We’ve recently celebrated – or not in many cases – that special day in the calendar. If you’re in the former camp, you’ll enjoy this post from Lara of Adventures Of A Mum about keeping the romance alive. In direct contrast is a look at the feminist issue of being Miss or Mrs by Lauretta at Home and Horizon.
I actually wrote something every bit as sentimental (that’s me being sarcastic) about the much-hyped Fifty Shades – though you may want to skip it you’re a diehard fan. On an equally serious note, Angela of The Inspiration Edit penned a powerful read about why it is not okay to blame rape victims.
Victoria at Mummy Times Two discussed another issue facing our girls, part of which I was completely unaware of but definitely needs to have its profile raised: apparently autism in girls is not only under-diagnosed (I knew this bit), there’s also no proper framework in place to support those who are diagnosed. In this day and age that’s unbelievable – and potentially dangerous. Though in this instance I’m not convinced it’s a clear-cut case of sexism…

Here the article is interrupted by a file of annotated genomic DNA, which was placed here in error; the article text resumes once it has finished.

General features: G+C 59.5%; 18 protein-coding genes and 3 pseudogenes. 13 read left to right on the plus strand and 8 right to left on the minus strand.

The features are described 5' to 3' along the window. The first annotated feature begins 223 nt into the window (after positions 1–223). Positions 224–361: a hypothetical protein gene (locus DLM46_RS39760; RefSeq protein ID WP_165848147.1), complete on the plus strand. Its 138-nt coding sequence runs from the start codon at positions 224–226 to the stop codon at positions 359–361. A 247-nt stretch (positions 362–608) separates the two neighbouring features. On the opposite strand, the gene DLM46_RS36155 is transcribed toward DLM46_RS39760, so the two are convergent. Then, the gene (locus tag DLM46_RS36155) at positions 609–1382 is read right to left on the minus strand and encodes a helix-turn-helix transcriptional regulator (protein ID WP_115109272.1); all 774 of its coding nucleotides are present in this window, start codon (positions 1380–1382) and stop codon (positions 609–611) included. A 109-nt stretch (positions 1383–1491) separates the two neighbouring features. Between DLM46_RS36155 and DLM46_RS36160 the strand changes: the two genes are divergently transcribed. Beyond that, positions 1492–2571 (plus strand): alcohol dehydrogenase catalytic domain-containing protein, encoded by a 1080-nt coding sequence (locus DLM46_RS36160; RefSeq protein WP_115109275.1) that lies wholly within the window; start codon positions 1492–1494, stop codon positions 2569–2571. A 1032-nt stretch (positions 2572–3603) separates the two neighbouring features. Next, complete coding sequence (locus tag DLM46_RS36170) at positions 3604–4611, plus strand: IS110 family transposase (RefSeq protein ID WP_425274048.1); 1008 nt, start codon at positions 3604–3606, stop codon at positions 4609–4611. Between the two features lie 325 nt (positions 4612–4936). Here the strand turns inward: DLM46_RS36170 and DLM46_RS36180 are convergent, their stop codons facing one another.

Which brings me onto this brilliant post by Lucy from The Parent Game about when racism is not, in fact, racism – same concept, different prejudice.
And while we’re discussing racism, Jenny of Midwife and Life raised an interesting question about the subject which is just not going away: the refugee crisis. I like to think that as parents we can all wholeheartedly and without hesitation agree that the children – at the very least – need and deserve any and all support we can offer. But Jenny really made me think with this piece, because she’s asking us to consider just how far we’d personally go to help those in peril. A noble cause – but would you open your home to a refugee child?
Jenny is a midwife and that’s my tenuous link to this next post I want to talk about: how do you feel about placenta encapsulation? Do you even know what it is? Kate from Family Fever is a midwife too and she recently opted to give this a go. Essentially it involves having the placenta freeze-dried and ground into pills, with one of the alleged benefits being to decrease PND – what’s not to love? I did a quick bit of research and I’m not totally convinced (I place emphasis on studies, while this practise is considered holistic), but Kate says it helped her and as far as I’m concerned – placebo or not – that’s a good enough reason to be open-minded.
Finally, I want to share an article about the broader topic of news in general. Janet from Falcondale Life implores us to talk to our children about it, and I make her right. Shielding our younger ones from the realities of life may be well-intentioned, but it can also be potentially harmful. We have a responsibility to both educate and instil security – and to strike the right balance communication is key.